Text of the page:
35 C. J. 968, sec. 44; Longfellow v. Longfellow, 54 Me. 240; Rider-Ericson Engine Co. v. Fowler, 37 Misc. 810, 76 N.Y.S. 903; McLaren v. Hall, 26 Iowa 297; Adams-Newell Lbr. Co. v. Jones, 162 Miss. 517, 139 So. 315; Columbus & Greenville Ry. Co. v. Dunlap, 164 Miss. 709, 145 So. 646; N. O. & G. N. R. R. Co. v. Walden, 160 Miss. 102, 133 So. 241.

We submit that the lower court erroneously refused to permit the defendant to demonstrate, by written, recorded instruments, and by oral testimony, that Porter C. Chapman was the tenant of C. B. Chapman, as landlord, at the time the notes were executed, and thus refute the imputation that Porter C. Chapman was acting as the agent of C. B. Chapman in the farming of the lands in Sunflower County, Mississippi. We submit, with deference, that for this prejudicial error this cause should be reversed.

Neither husband nor wife, by virtue of the relationship, has power to act as agent for the other.

1 A. L. I., Restatement of Agency, page 65, sec. 22 (b); 30 C. J. 620, sec. 169.

Whether the husband was the agent of his wife is a question of fact to be found as any other fact. It is a fact to be proved by evidence, and not to be presumed.

30 C. J. 621, sec. 171; Jones v. Harrell, 110 S.C. 373, 35 S.E. 690; Virginia-Carolina Chemical Corp. v. Wisenbaker, 19 Ga.App. 528, 89 S.E. 1053; Roper v. Cannel City Oil Co., 68 Ind.App. 637, 121 N.E. 96; McLaren v. Hall, 26 Iowa 297; Farley v. Stroeh, 68 Mo.App. 85; Atwood v. Meredith, 37 Miss. 635; Caldwell v. Hart, 57 Miss. 123; Johnson v. Jones, 82 Miss. 483, 34 So. 83.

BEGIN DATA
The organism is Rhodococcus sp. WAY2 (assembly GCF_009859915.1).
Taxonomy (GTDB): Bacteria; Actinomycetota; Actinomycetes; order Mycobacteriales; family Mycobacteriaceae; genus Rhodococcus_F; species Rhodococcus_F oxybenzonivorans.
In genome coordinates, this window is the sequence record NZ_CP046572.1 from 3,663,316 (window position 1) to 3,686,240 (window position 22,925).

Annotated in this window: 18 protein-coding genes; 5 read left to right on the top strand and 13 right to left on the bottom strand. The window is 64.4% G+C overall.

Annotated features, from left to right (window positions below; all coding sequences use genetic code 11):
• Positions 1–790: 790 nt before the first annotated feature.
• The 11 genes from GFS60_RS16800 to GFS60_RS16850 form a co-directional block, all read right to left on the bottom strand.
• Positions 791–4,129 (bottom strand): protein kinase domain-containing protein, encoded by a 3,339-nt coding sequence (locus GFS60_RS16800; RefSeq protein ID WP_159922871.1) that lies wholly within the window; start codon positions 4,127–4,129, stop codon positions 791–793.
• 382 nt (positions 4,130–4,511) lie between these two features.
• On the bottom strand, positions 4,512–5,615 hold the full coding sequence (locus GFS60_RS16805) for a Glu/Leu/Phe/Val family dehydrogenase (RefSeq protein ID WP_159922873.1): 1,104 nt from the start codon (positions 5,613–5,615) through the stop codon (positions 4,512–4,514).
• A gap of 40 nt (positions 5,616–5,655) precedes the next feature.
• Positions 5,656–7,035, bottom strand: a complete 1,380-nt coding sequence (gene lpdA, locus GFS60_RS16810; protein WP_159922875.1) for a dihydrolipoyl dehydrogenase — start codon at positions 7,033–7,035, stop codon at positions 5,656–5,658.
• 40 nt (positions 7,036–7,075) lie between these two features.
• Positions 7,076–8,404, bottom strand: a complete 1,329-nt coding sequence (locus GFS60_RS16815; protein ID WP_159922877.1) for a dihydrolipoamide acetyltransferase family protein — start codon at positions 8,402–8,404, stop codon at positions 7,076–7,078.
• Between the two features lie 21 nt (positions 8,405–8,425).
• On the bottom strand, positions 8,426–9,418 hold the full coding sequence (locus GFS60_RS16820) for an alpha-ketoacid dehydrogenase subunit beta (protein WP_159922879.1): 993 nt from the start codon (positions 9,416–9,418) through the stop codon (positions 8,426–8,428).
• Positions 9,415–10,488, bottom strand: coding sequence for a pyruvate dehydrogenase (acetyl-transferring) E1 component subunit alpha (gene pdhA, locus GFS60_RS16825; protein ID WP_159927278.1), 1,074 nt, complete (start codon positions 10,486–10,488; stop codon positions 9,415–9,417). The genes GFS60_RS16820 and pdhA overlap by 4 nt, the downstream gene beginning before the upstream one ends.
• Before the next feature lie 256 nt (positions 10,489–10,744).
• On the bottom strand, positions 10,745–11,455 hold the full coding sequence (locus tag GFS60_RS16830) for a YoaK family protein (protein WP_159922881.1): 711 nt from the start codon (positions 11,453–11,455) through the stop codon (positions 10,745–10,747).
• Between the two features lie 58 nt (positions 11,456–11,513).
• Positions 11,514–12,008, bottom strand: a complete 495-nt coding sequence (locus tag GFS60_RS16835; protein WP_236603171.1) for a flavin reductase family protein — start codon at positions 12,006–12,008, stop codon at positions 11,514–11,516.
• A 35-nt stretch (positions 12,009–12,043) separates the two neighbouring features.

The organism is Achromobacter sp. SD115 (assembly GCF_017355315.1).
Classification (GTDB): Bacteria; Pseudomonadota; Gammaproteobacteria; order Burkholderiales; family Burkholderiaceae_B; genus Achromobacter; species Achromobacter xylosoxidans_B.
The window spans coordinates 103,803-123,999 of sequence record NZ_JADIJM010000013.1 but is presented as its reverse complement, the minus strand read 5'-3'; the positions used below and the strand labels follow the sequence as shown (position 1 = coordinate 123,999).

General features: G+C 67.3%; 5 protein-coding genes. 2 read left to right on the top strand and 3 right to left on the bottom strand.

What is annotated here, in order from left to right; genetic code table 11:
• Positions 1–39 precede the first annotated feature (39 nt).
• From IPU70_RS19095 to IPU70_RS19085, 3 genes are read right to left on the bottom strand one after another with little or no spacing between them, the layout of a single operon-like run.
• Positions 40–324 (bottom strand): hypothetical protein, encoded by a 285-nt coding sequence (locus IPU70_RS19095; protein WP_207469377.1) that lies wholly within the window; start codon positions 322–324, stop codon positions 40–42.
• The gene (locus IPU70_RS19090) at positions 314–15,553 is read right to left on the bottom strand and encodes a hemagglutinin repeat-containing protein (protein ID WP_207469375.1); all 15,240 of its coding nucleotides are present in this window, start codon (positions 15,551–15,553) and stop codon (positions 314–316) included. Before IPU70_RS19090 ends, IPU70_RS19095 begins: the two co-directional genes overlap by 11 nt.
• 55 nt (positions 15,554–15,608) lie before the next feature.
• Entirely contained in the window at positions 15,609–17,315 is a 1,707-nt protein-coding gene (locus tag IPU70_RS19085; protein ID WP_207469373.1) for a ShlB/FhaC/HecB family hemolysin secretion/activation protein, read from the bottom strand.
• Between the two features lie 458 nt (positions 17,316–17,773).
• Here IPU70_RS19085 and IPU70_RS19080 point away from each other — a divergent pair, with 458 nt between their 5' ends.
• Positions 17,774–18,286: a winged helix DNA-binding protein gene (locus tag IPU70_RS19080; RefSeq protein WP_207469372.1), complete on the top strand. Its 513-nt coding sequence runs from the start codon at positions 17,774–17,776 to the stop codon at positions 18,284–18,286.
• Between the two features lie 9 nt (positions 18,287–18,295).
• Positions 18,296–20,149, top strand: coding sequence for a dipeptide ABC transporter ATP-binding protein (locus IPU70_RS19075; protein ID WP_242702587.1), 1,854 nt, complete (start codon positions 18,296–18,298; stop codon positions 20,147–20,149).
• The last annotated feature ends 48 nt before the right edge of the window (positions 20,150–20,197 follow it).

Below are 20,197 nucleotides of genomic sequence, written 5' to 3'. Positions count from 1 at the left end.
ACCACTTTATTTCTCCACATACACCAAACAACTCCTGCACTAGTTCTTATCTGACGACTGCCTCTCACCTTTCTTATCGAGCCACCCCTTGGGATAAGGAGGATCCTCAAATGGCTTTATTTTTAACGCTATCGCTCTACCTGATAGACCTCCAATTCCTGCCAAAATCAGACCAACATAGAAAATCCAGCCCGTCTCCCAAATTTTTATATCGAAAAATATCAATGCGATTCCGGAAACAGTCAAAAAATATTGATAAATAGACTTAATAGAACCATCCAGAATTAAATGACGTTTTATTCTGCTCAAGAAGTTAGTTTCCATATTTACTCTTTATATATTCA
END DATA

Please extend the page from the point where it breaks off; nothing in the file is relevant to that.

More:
The plaintiff was not entitled to judgment on the pleadings and the record, and the verdict of the jury is contrary to the overwhelming weight of the evidence.

Scott v. Peebles, 2 S. & M. 546; I. C. R. R. Co. v. Sumrall, 51 So. 546; 2 C. J. 636, 638; Runnels v. State, 154 Miss. 621,122 So. 769; East v. King, 77 Miss. 738, 27 So. 608; Galtney v. Wood, 149 Miss. 56, 115 So. 117; Fanchier v. Gammill, 155 Miss. 316, 124 So. 365; Woolbert v. Lee Lbr. Co., 5151 Miss. 56, 117 So. 354; Quiver Gin Co. v. Looney, 144 Miss. 709, 111 So. 107; Section 1943, Code of 1930, Section 2521, Code of 1906; Teasley v. Roberson, 149 Miss. 1188, 115 So. 211; Dorsett v. Breithaupt, 133 Miss. 457, 97 So. 756.

Cooper & Thomas, of Indianola, for appellee.

Were the lease contracts for the years 1917 and 1921 and the oral testimony as to subsequent years admissible? We respectfully submit that in our opinion this is the only real question in this record. No leasing of lands between husband and wife is valid as against third persons unless in writing and duly filed for record. The appellant contends a relationship of landlord and tenant existed for the year 1931 and yet admits that there, was no written, recorded lease contract for the year 1931.

Section 1943, Code of 1930.

We submit with confidence that the lower court was correct in sustaining objections to any oral testimony about the wife renting the husband this land and, of course, the old written contracts were restricted to their own years and were not even shown to be on the same land, but even if they had been on the same land they could not be competent on a question involving a 1931 relationship.

Section 1944, Code of 1930.

Both of these statutes have been part of our law for many generations. They are clear and unambiguous in their language. Their intent to prevent the evils shown in this record is likewise evident. The smooth running of credit for agricultural Mississippi depends upon the purposes of these two statutes.

It prevents the wife from making the very claim she here at the eleventh hour sought when she...